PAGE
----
Chinese internet giant Alibaba has announced it plans to invest $28 billion over the next three years in its cloud business, including the development of chips and an OS.

“By increasing our investment on cloud infrastructure and fundamental technologies, we hope to continue providing world-class, trusted computing resources to help businesses speed up the recovery process, and offer cloud-based intelligent solutions to support their digital transformation in the post-pandemic world,” said Jeff Zhang, head of Alibaba’s cloud business, according to Techcrunch.

This is being widely reported as a doubling down on the cloud business, which it is, but a profound subtext seems to be Alibaba’s desire to develop more of its own technology. That, in itself, is perfectly sensible, but when viewed in the context of the snowballing tensions between the US and China, especially the latter’s determination to make itself less exposed to trade restrictions from the former, then the announcement takes on some extra nuance.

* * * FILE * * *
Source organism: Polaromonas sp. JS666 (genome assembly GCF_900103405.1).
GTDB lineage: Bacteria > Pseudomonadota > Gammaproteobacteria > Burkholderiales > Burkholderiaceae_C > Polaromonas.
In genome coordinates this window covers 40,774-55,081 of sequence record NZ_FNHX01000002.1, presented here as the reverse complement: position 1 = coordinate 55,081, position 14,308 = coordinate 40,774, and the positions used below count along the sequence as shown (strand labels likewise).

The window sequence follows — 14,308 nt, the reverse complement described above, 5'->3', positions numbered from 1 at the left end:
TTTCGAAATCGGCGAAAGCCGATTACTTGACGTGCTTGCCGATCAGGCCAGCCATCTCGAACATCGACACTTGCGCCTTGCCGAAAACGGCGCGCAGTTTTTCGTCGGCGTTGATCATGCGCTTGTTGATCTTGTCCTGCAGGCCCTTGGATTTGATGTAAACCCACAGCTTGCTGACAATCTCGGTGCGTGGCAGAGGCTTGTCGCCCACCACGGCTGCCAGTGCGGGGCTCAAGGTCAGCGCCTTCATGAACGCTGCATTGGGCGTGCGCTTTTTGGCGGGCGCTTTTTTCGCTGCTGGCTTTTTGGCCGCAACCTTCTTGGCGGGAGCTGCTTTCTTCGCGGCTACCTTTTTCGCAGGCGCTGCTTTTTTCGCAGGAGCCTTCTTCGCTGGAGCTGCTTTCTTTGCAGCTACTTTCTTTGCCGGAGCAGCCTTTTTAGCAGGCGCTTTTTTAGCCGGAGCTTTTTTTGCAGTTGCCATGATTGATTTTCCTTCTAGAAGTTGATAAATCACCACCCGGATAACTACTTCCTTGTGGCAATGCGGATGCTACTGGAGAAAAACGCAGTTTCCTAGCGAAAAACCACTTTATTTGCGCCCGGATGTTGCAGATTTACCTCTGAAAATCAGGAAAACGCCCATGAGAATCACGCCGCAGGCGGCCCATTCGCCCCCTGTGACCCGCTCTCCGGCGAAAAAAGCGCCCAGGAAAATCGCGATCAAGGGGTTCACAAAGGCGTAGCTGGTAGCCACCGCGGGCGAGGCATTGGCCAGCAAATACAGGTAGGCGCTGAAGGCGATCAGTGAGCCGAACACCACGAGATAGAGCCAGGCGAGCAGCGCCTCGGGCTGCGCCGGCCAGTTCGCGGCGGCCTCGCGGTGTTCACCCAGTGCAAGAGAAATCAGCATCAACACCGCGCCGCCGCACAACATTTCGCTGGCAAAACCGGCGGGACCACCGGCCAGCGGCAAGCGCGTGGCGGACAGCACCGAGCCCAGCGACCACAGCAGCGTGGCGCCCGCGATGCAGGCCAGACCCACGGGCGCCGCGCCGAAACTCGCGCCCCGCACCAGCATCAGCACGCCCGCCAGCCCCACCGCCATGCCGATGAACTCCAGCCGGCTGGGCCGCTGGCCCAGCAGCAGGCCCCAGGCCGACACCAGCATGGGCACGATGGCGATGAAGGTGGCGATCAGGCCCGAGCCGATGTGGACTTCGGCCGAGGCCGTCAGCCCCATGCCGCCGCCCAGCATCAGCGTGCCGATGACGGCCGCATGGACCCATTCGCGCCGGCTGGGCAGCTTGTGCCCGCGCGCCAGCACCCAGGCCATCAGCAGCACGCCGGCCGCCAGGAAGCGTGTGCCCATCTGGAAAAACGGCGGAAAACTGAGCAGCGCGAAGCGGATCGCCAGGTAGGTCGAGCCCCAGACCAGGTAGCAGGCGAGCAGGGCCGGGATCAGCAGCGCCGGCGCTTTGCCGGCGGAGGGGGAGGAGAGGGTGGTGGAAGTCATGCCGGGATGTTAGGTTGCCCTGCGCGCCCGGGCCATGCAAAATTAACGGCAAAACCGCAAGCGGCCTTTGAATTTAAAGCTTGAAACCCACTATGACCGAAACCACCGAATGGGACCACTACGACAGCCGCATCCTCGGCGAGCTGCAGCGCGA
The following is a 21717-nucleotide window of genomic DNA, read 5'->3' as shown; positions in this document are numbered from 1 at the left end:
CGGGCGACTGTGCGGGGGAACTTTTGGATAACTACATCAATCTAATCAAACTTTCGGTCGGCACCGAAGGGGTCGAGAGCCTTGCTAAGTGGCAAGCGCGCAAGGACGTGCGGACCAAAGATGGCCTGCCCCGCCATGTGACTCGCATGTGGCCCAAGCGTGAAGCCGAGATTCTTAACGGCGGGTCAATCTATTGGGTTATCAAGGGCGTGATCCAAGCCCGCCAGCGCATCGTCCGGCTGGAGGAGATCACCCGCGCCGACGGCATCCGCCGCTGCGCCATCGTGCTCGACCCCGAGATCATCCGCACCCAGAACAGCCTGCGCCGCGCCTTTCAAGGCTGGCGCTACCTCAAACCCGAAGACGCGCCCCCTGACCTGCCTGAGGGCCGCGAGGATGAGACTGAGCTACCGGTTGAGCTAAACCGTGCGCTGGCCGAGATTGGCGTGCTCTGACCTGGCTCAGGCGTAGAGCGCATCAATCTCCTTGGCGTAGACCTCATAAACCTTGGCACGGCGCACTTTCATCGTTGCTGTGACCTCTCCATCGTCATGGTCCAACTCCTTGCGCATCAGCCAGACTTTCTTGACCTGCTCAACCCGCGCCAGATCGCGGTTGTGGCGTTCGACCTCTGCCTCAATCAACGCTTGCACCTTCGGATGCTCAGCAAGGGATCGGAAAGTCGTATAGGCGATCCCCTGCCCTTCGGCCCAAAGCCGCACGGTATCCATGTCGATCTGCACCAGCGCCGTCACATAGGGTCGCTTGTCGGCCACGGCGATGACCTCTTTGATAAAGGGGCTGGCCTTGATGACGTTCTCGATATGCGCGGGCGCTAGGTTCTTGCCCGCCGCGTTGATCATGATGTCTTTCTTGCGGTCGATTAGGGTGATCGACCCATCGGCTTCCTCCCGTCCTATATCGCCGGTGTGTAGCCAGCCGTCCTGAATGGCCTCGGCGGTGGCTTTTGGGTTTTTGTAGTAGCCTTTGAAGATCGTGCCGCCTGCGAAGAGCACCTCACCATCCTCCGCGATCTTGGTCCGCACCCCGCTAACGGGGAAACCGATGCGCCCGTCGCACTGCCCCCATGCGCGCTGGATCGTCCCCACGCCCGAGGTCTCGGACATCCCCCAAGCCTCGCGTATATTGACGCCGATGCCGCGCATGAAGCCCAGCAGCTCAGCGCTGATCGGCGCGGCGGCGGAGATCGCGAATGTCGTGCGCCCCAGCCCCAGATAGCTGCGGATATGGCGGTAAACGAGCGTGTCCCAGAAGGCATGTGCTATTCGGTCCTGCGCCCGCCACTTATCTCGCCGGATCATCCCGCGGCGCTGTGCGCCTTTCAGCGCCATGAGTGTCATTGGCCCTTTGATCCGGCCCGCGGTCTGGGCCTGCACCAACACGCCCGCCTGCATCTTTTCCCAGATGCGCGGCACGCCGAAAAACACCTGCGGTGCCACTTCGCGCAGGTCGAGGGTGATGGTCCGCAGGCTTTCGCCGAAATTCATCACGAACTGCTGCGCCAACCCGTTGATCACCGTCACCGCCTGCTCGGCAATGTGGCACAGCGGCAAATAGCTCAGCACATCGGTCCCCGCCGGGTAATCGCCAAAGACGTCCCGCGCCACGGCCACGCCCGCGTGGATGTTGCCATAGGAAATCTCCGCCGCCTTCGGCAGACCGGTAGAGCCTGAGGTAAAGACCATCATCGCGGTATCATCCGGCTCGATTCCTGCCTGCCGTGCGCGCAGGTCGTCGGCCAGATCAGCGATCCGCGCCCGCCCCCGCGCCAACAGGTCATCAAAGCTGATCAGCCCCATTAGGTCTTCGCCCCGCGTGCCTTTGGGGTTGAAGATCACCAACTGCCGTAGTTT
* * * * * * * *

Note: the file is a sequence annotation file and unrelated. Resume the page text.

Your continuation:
Alibaba’s financial chest-beating comes just days after Chinese BSS vendor announced the addition of China Mobile as a strategic investor. China and the world’s biggest mobile operator is dropping around $200 million for a 20% stake in the company. As an added bonus, that will also make China Mobile less dependent on non-Chinese vendors for its software. Handy.

The circumstantial evidence is mounting of a major process of balkanisation in the global technology industry, with China and the US seeking to become totally independent of each other regarding hardware and software. That’s fine, but the last thing the rest of the world will need once we emerge from coronavirus financial purgatory is to be caught in the crossfire of a battle of economic wills between Donald Trump and Xi Jinping.

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